Games from the Maritimes

Games From The Maritimes: Manley-Dorrance, 2016 Nova Scotia Open

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With the summer in chess in the Maritimes filling with events for the first time since 2019, I've been looking back at games from past summers ahead of a busy few months, tournament-wise. With the 2022 Nova Scotia Open starting in a week, here's a roller-coaster ride of a key game from back in 2016:

[Event "Nova Scotia Open"]
[Site "Halifax"]
[Date "2016.05.15"]
[Round "4.1"]
[White "Manley, Jason"]
[Black "Dorrance, Adam"]
[Result "1/2-1/2"]
[ECO "A30"]
[WhiteElo "2157"]
[BlackElo "2279"]
[Annotator "Manley,Jason"]
[PlyCount "103"]
[EventDate "2016.??.??"]

{(Notes: 2022) After starting with a 3-0 record at the 2016 Nova
Scotia Open, I had ascended to the top of the standings, sitting in solo first
ahead of a hungry chasing pack at 2.5. My penultimate opponent was the best of
that pack, the strongest player in Nova Scotia, NM Adam Dorrance. We had
played twice before at standard time controls, with Adam winning both games.}
1. Nf3 c5 2. c4 Nc6 3. g3 g6 4. Bg2 Bg7 5. e3 {I opt for a quiet English
Opening. This may be passive to a fault, however, as Black has already
equalized easily and is in fact the player with the opening advantage.} e5 6.
Nc3 Nge7 7. O-O d6 8. d3 O-O 9. a3 {
White is looking to expand on the queenside eventually.} Be6 10. Qc2 Rb8 11.
Rb1 a5 {Shutting down any immediate queenside play, leaving White to look for
other avenues of development.} 12. b3 h6 13. Bb2 Qd7 14. Nb5 Rbd8 15. Rbd1 Bg4
16. Rd2 {A bit of an awkward position for the rook, as White is starting to
run out of ideas for further development. d4 would have been a good idea,
however.} f5 {
Adam decides to take aggressive action, thrusting towards the kingside.} 17.
Ne1 {?! An odd idea. h3 was natural and good.} f4 {
! Adam plays precisely, cranking up the pressure on the kingside.} 18. exf4
exf4 19. Bxg7 Kxg7 20. Qc3+ Kh7 21. f3 {A sign of how uncomfortable the
kingside position has become. This is actually a good move, but White has tied
himself in knots and Black is in control here.} Be6 22. d4 {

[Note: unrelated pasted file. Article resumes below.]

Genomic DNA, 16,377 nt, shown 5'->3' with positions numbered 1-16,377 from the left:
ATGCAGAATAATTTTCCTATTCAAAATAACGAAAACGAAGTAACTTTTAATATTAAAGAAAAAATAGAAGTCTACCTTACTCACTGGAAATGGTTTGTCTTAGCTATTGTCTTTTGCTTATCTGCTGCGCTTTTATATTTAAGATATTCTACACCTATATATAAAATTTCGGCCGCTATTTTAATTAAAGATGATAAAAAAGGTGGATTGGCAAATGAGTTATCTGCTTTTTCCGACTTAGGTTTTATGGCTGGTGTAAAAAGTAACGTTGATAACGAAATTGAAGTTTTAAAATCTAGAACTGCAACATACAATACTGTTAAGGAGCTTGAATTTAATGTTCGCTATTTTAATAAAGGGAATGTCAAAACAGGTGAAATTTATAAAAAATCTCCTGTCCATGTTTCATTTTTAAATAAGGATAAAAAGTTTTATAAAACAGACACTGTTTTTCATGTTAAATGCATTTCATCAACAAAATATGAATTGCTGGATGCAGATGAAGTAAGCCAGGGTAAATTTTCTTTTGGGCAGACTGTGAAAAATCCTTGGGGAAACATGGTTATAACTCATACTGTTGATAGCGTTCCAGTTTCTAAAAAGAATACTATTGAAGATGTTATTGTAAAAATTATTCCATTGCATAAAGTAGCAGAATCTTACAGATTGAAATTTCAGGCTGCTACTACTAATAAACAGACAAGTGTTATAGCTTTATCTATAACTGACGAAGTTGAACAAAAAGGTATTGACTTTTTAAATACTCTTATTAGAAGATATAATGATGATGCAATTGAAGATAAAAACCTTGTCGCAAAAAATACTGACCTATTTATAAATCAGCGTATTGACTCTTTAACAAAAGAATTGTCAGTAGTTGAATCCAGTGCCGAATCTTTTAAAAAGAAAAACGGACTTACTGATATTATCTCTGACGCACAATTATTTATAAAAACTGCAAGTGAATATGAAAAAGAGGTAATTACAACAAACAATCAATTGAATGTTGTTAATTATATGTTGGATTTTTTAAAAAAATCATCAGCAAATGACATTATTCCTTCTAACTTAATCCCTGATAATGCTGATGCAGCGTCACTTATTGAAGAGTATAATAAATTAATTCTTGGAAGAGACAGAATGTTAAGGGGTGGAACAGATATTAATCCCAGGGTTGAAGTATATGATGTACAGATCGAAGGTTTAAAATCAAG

!? Looking for activity desperately.} cxd4 23. Nxd4 d5 {
? The first misstep by Black. Nxd4 and fxg3 both left Black with a strong edge.
} 24. Nec2 {! Solidifying the centre and bringing another piece into play. The
game is very much up in the air now.} Qc8 {
?! Another mistake, as White can now improve his position with tempo.} 25. Re1
Bg8 26. c5 {And suddenly White is controlling the position, with well placed
pieces, extra space on the queenside and a target on d5. Black is in growing
difficulty.} Qb8 27. g4 {
Shutting down kingside play. White is solidly much better now.} Rd7 28. Rde2
Qd8 29. b4 {Pushing through to stretch the queenside control. White's play is
natural and strong.} axb4 30. axb4 Nxd4 31. Nxd4 Nc6 32. Ne6 {
! This trade leaves Black struggling against White's dominant rooks} Bxe6 33.
Rxe6 d4 34. Qd3 Rg8 35. b5 {! White's play has been excellent since Black's
error with d5. This kicks another Black piece to a poor position and ensures a
dominant White position.} Na7 36. Bf1 {One more piece to bring into play.} Qa5
{Black is desperately searching for some play, but he is completely busted at
this point.} 37. Re7+ {
h4 may have been even stronger, but trading a pair of rooks is also sufficient.
} Rg7 38. Rxg7+ Rxg7 39. Re4 {Black's pawns are doomed. White just needs to
keep his wits about him and he will have a huge win.} Qb4 40. Qxd4 Qa3 41. Rxf4
Qc1 42. Rf8 {White goes for the kill, believing that he has the time to finish
Black off, a belief which is true.} Nxb5 43. Qd8 Qxc5+ 44. Kg2 Rc7 {Strictly an
error, as White now has a forced mate, but when the objective best move is
Qxf8, Black is just playing out the string.} 45. Bd3 {There was a forced mate
starting with Rh8+, based around shifting the rook to g8 with tempo. This is
still winning, however.} Qe5 46. Rg8 {
?! Awkward, as Rc2+ is annoying here, but White is still winning in that line.}
Rc6 47. Qf8 {?? But this is the blunder that throws it away. Re8! followed by
Re7 is a win. This looks like a win, but Black has a resource...} Rc2+ {
! Adam finds the swindle. White has no way to escape the checks with his
sidelined pieces, and it's a draw. A great disappointment for me, although a
draw against Adam is still a great result.} 48. Bxc2 Qe2+ 49. Kg3 Qe1+ 50. Kf4
Qd2+ 51. Kg3 Qe1+ 52. Kf4 {And we confirmed the draw. With that, while I
stayed half a point ahead of Adam, I was joined in the lead by Antoni Wysocki
and Jose Gonzalez-Cueto.} 1/2-1/2

Updated 05-08-2022 at 12:12 PM by Jason Manley

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